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Gov’t launches new fiscal calendar

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-Policy to affect Legislature and Judiciary

The Liberian Government on Monday October 26, 2020 launched a new Fiscal Calendar year, which is expected to run from January to December, replacing the one currently spanning from July 1 to June 30.
The change in the fiscal calendar follows an amendment in the country’s Public Financial Management (PFM) Act of 2009 by the Liberian National Legislature in 2018-two years ago.

In 2018, the National Legislature enacted the Amendment and Restatement of the PFM Act of 2009. In section 4.16 of this revised PFM Act, the Liberian Legislature defined the new fiscal year to run from January to December.

To be able to run this calendar, the members of the legislature indicated that a six month budget be prepared, in this case for July to December of 2021. After which a budget spanning from January 2022 to December 2022 is expected to be submitted to the National Legislature by September of 2021.

The new policy measure if implemented correctly, will put Liberia on par with the rest of the countries in the West African sub-region that are seeking a convergence of a common currency.

Making a remarking at the launching ceremony on Monday, Finance and Development Planning Minister Samuel Tweah notes several advantages in the policy change.

He states that the policy change would end the awkward process of having Liberian presidents reporting revenue and expenditure numbers annually to the National Legislature over two fiscal years.

Under the current fiscal regime, the President is constitutionally mandated to report revenue and expenditure figures with two fiscal periods, since the first begins in one year and ends in another.
According to Tweah, such practice is not ideal since two fiscal years may have different policy considerations that may inform revenue and expenditure patterns.

However, with this new policy, the President would be able to report on the period running from January to December and that will make his reporting figures consistent with policy implications accruing under one fiscal period.

Tweah further notes the new fiscal calendar “brings Liberia into alignment with ECOWAS countries, particularly since the community is transitioning to a common currency area”.

He indicates that ECOWAS has repeatedly flagged Liberia’s July to June fiscal year as a serious problem that had impeded the convergence program and that it had to be remedied for purposes of achieving symmetry in the multiple processes being pursued under disparate ECOWAS protocols.

The Finance and Development Planning Minister argues that the new fiscal policy measures also align with the fiscal year of the Central Bank of Liberia, which runs a January to December calendar.

“So one can clearly see the cornucopia of confusion the July to June calendar exacts in the same country and region. Of course the CBL, has been able to run a January to December process because it obviously does not require any legislative approval,” he further argues.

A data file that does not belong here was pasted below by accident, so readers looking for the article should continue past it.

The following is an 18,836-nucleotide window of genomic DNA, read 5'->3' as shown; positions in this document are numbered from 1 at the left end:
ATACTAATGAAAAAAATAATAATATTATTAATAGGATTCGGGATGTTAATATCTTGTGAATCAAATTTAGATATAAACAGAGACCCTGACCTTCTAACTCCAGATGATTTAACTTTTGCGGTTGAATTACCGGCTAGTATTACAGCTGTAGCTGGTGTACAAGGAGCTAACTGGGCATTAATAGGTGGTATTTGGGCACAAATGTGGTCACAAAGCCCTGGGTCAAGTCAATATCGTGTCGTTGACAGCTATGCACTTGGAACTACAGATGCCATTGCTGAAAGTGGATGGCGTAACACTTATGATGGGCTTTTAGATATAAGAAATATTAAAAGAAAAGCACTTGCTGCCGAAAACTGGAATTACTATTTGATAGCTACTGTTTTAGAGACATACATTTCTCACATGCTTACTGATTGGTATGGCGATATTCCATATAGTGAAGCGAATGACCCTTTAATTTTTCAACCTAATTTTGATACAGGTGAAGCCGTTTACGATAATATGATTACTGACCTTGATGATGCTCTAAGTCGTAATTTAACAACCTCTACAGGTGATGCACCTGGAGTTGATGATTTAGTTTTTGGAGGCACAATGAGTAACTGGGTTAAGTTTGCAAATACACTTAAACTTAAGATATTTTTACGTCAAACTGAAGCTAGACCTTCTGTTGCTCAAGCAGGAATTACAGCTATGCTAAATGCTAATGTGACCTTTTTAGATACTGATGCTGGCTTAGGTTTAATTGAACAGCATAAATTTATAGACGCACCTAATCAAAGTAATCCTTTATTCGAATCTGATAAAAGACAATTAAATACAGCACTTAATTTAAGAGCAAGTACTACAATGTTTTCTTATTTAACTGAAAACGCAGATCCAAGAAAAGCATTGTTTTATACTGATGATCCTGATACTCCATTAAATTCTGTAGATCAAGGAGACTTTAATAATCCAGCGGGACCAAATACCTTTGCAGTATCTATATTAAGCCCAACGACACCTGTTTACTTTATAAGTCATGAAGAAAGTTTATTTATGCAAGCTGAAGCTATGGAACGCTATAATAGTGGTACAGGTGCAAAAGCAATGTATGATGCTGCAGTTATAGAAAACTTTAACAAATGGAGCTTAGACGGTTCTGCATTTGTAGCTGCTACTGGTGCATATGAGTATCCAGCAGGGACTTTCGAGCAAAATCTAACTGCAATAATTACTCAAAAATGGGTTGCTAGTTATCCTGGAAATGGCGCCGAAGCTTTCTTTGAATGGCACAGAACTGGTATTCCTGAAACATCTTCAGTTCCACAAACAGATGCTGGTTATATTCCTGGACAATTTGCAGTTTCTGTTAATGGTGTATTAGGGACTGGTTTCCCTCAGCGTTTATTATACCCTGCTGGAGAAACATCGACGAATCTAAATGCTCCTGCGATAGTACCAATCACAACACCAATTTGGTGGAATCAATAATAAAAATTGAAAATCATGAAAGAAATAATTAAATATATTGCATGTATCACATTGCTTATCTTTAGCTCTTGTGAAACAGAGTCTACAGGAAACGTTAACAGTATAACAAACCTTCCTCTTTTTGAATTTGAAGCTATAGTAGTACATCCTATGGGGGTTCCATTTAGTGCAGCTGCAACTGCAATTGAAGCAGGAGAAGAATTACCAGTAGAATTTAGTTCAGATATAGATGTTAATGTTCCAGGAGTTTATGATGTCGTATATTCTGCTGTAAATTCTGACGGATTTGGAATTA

However, Tweah was quick to point out that this policy change also come with its own disadvantages that poses serious risks which need to be managed effectively.

He says one of the risks is the switch is out of sync with the legislative calendar. Members of the Liberian Legislature are require to pass the budget before heading for recess. Under the current budget law, the budget must be submitted by end April, giving legislators three months to consider the budget before June 30.

The new policy now requires that the budget be submitted by end September, giving the the Legislature October to December to consider passage.

This, Tweah notes would mean that legislators would probably and practically be required to change their legislative calendar. “This is a huge issue that requires serious engagement and the President has shown strong willingness to lead this engagement with the lawmakers,” he says.

But not just the lawmakers that would be affected by this new budget law, the Judiciary Branch too with its unique schedule would be seriously imparted.

Tweah opines that the new policy will also demand greater level of work because the budget process would come at the time Liberians will be preparing for the Christmas holiday.

He bemoans the timeline for the transition saying it appears tight, adding that an active engagement of all stakeholders needs to commence immediately after the formal launch of the transition process.

He says President George Weah is ready to lead a high level engagement with leaders and stakeholders from the three branches of Government with aim to both accelerating and smoothing out the transition.-Writes Othello B. Garblah

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